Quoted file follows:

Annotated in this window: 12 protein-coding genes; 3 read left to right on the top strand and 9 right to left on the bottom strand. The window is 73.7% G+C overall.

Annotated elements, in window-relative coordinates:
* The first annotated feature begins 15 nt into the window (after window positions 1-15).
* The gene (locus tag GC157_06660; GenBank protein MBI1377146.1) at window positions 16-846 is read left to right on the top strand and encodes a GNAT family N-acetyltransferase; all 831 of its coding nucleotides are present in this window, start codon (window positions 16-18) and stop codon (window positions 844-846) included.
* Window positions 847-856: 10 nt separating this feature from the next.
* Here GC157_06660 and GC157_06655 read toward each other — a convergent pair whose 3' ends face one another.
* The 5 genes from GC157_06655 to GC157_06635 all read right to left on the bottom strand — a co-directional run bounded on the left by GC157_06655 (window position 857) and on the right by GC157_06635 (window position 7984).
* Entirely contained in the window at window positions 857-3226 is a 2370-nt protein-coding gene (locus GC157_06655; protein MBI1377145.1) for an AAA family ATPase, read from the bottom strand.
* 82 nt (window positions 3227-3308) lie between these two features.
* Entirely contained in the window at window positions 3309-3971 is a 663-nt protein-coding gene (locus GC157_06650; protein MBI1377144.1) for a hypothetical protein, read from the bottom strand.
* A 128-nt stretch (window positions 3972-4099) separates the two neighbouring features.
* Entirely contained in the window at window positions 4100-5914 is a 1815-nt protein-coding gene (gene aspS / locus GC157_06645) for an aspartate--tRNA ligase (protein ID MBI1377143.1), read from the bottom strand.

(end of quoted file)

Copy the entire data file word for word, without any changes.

Annotated in this window: 12 protein-coding genes; 3 read left to right on the top strand and 9 right to left on the bottom strand. The window is 73.7% G+C overall.

Annotated elements, in window-relative coordinates:
* The first annotated feature begins 15 nt into the window (after window positions 1-15).
* The gene (locus tag GC157_06660; GenBank protein MBI1377146.1) at window positions 16-846 is read left to right on the top strand and encodes a GNAT family N-acetyltransferase; all 831 of its coding nucleotides are present in this window, start codon (window positions 16-18) and stop codon (window positions 844-846) included.
* Window positions 847-856: 10 nt separating this feature from the next.
* Here GC157_06660 and GC157_06655 read toward each other — a convergent pair whose 3' ends face one another.
* The 5 genes from GC157_06655 to GC157_06635 all read right to left on the bottom strand — a co-directional run bounded on the left by GC157_06655 (window position 857) and on the right by GC157_06635 (window position 7984).
* Entirely contained in the window at window positions 857-3226 is a 2370-nt protein-coding gene (locus GC157_06655; protein MBI1377145.1) for an AAA family ATPase, read from the bottom strand.
* 82 nt (window positions 3227-3308) lie between these two features.
* Entirely contained in the window at window positions 3309-3971 is a 663-nt protein-coding gene (locus GC157_06650; protein MBI1377144.1) for a hypothetical protein, read from the bottom strand.
* A 128-nt stretch (window positions 3972-4099) separates the two neighbouring features.
* Entirely contained in the window at window positions 4100-5914 is a 1815-nt protein-coding gene (gene aspS / locus GC157_06645) for an aspartate--tRNA ligase (protein ID MBI1377143.1), read from the bottom strand.